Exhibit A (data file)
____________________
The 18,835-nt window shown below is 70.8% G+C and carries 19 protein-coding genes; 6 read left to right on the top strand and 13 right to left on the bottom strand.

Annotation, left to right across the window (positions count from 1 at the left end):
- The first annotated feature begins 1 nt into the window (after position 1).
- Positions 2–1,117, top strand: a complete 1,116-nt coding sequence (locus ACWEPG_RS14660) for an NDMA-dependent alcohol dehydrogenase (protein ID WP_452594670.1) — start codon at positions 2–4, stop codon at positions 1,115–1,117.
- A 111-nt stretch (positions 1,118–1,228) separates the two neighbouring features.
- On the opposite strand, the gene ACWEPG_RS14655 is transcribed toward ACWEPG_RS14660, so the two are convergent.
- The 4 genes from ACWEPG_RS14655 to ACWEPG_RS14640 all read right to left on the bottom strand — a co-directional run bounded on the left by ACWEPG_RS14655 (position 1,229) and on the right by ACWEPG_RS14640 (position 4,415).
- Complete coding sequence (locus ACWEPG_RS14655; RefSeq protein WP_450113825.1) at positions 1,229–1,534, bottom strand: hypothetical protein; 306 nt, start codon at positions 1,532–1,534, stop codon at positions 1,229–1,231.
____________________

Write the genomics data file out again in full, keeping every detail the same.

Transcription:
The 18,835-nt window shown below is 70.8% G+C and carries 19 protein-coding genes; 6 read left to right on the top strand and 13 right to left on the bottom strand.

Annotation, left to right across the window (positions count from 1 at the left end):
- The first annotated feature begins 1 nt into the window (after position 1).
- Positions 2–1,117, top strand: a complete 1,116-nt coding sequence (locus ACWEPG_RS14660) for an NDMA-dependent alcohol dehydrogenase (protein ID WP_452594670.1) — start codon at positions 2–4, stop codon at positions 1,115–1,117.
- A 111-nt stretch (positions 1,118–1,228) separates the two neighbouring features.
- On the opposite strand, the gene ACWEPG_RS14655 is transcribed toward ACWEPG_RS14660, so the two are convergent.
- The 4 genes from ACWEPG_RS14655 to ACWEPG_RS14640 all read right to left on the bottom strand — a co-directional run bounded on the left by ACWEPG_RS14655 (position 1,229) and on the right by ACWEPG_RS14640 (position 4,415).
- Complete coding sequence (locus ACWEPG_RS14655; RefSeq protein WP_450113825.1) at positions 1,229–1,534, bottom strand: hypothetical protein; 306 nt, start codon at positions 1,532–1,534, stop codon at positions 1,229–1,231.